For more information about the AMP program and to become a partner, visit untangledminds.org or contact Nicole Mihalos at untangledminds@outlook.com

The Beauty of Stained Glass in a Conservatory

Posted January 10th, 2019 by Nicole Mihalos and filed in Conservatory Projects, Stained Glass
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Would you love stained glass in your conservatory?

Many conservatory owners love the fascinating interplay of light and color both in the designs of the stained glass panels as well as the colored accents it throws across the room.

Tanglewood’s bespoke stained glass can be designed in virtually any form and color.  From subtly colored accent to bold primary statement, the design is as personal as your conservatory… and your life.

The owners of each of these designs worked together with the Tanglewood design team to create their personal palette.

“…the stained glass panels that Tanglewood created for our conservatory definitely make the room our absolute favorite. They were able to personalize the design so it perfectly reflects our unique style.” Tanglewood conservatory owner

The use of stained glass in historical conservatories was relatively rare however. The conservatories of the past were designed to conserve and display plant life. In a departure from tradition, the iconic Conservatory of Flowers in San Francisco incorporates a row of colored panels around the base of its dome, an effect that accentuates the building in the same manner as a typical cornice.

The effect is stunning.

For more information about incorporating stained glass into your conservatory, contact our team at 410.479.4700.

On the Boards | A Palm House for All Seasons

Posted December 14th, 2018 by Nicole Mihalos and filed in Conservatory Projects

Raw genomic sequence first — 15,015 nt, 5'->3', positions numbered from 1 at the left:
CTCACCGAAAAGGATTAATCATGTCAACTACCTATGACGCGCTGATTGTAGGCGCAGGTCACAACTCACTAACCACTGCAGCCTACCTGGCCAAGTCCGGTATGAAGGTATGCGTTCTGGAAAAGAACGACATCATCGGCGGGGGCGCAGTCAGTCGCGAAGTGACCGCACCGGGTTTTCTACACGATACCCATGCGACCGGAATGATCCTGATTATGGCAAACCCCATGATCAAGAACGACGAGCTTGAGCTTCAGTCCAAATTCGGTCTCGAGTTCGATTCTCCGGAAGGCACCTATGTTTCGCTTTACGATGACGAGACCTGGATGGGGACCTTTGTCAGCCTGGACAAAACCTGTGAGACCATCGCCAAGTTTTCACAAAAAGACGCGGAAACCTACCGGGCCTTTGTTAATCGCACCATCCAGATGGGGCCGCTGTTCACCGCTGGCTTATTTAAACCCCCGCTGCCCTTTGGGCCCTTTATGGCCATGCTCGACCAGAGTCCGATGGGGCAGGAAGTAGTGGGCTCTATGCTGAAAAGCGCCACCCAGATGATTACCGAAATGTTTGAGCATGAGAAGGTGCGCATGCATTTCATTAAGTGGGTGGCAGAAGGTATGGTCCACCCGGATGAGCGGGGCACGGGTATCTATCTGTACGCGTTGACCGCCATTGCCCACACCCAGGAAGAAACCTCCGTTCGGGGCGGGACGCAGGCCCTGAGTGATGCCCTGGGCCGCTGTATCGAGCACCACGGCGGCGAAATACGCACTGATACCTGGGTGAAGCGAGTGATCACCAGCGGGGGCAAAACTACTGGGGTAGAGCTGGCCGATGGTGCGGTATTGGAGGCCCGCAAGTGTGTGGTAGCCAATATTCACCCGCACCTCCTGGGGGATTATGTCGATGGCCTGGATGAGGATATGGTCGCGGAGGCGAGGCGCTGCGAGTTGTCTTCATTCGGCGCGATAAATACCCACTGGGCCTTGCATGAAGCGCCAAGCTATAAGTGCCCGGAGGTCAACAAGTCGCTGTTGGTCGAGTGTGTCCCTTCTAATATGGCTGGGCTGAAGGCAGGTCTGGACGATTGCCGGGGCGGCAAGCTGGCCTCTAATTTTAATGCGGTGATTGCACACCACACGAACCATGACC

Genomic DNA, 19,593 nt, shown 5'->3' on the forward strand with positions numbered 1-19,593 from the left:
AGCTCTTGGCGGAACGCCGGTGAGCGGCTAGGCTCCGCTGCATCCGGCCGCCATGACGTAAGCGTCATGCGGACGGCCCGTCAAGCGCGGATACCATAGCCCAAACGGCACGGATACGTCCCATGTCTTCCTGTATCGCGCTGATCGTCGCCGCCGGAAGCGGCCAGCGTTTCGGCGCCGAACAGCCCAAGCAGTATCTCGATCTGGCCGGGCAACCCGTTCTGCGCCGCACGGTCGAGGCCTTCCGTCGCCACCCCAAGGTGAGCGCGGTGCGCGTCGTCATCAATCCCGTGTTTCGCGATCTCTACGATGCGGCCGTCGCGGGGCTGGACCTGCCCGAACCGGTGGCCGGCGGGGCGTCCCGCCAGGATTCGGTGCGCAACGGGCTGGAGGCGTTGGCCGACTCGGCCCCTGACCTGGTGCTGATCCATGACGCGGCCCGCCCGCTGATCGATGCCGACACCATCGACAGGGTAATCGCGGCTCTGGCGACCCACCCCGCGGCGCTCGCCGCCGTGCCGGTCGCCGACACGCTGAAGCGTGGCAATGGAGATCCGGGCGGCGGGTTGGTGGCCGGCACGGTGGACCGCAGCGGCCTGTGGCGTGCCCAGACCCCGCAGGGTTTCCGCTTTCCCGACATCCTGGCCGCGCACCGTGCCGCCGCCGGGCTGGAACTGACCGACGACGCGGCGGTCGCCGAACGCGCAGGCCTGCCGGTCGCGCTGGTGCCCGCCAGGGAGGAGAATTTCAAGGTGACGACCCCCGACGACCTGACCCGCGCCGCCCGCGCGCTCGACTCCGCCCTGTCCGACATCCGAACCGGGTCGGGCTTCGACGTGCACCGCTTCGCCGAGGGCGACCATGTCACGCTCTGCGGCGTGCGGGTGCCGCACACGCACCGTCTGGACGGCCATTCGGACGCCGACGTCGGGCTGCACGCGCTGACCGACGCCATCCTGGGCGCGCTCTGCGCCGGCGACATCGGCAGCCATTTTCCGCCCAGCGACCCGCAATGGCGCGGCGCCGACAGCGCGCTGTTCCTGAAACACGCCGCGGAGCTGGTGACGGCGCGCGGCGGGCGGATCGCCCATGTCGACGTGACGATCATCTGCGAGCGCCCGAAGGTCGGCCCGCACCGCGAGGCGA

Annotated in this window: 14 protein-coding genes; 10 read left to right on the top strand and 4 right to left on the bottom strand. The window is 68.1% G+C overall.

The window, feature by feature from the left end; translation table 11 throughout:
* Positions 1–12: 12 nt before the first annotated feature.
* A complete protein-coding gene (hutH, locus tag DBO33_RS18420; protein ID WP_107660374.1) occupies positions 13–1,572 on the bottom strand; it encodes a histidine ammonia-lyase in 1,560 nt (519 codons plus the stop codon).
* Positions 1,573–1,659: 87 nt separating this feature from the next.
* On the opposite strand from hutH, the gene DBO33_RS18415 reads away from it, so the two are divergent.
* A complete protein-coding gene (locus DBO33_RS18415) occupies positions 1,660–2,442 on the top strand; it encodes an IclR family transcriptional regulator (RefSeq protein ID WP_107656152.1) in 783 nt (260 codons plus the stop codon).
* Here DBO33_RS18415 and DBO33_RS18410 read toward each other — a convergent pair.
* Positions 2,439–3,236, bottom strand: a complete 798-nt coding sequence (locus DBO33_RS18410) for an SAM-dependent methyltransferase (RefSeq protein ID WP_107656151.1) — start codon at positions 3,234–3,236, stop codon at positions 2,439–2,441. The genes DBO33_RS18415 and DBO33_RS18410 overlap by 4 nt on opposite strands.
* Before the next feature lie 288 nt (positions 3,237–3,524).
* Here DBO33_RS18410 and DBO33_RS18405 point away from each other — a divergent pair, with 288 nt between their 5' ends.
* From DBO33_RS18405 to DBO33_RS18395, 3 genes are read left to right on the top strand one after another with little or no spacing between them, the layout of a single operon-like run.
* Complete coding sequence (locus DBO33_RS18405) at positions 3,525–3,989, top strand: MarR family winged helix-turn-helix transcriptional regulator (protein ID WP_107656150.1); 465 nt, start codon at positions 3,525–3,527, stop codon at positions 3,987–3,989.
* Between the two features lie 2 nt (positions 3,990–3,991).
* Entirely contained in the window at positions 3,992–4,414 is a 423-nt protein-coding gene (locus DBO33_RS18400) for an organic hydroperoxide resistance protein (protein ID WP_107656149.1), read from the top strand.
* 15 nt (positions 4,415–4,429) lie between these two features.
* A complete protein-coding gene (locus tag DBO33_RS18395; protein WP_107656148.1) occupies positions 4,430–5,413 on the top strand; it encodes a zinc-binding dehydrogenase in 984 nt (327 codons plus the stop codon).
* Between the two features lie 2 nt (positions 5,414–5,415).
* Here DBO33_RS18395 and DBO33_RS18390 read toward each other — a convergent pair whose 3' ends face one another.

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How do we work with you to design the room of your dreams?

When clients recently approached Tanglewood with a request for a beautiful “old-world” style Palm House, we quickly entered what we call our Project Definition Process.

The PDP is a structured process developed to facilitate a three step approach to project design:

Step 1:  Examination. By listening carefully to your answers to a series of probing questions, we discover the important factors for a successful project. Each client and each project is unique. Pencil cannot meet paper until we thoroughly understand the client or architect’s vision. 

In this case, the Palm House was to be an elegant creation from another time – the 19th Century, and feature the refined exuberance of steel details in celebration of the structure.

Step 2: Solutions. At Tanglewood, we are well known for our ability to produce creative, original designs that respond to what we learn from our clients through the Examination process. Our clients often feel “they designed the room” themselves! And, the design must be within the specified budget.

In this case, of three possible design directions we presented, the decision was immediate and unanimous. Often, we know we “got it right” when the entire team is unanimous in their opinion.

Step 3: Implementation. True craftsmanship lies in the details! A beautiful concept must be functional and build-able. The details must be right…exactly right. Our team must perform perfectly and work together with others on your team in order for the entire process to be successful.

Follow this project throughout the Tanglewood process for a unique inside look at the creation of a beautiful “old-world” Palm House and when you are ready to design your perfect getaway retreat,  give us a call at 410.479.4700 or online.

We look forward to working with you.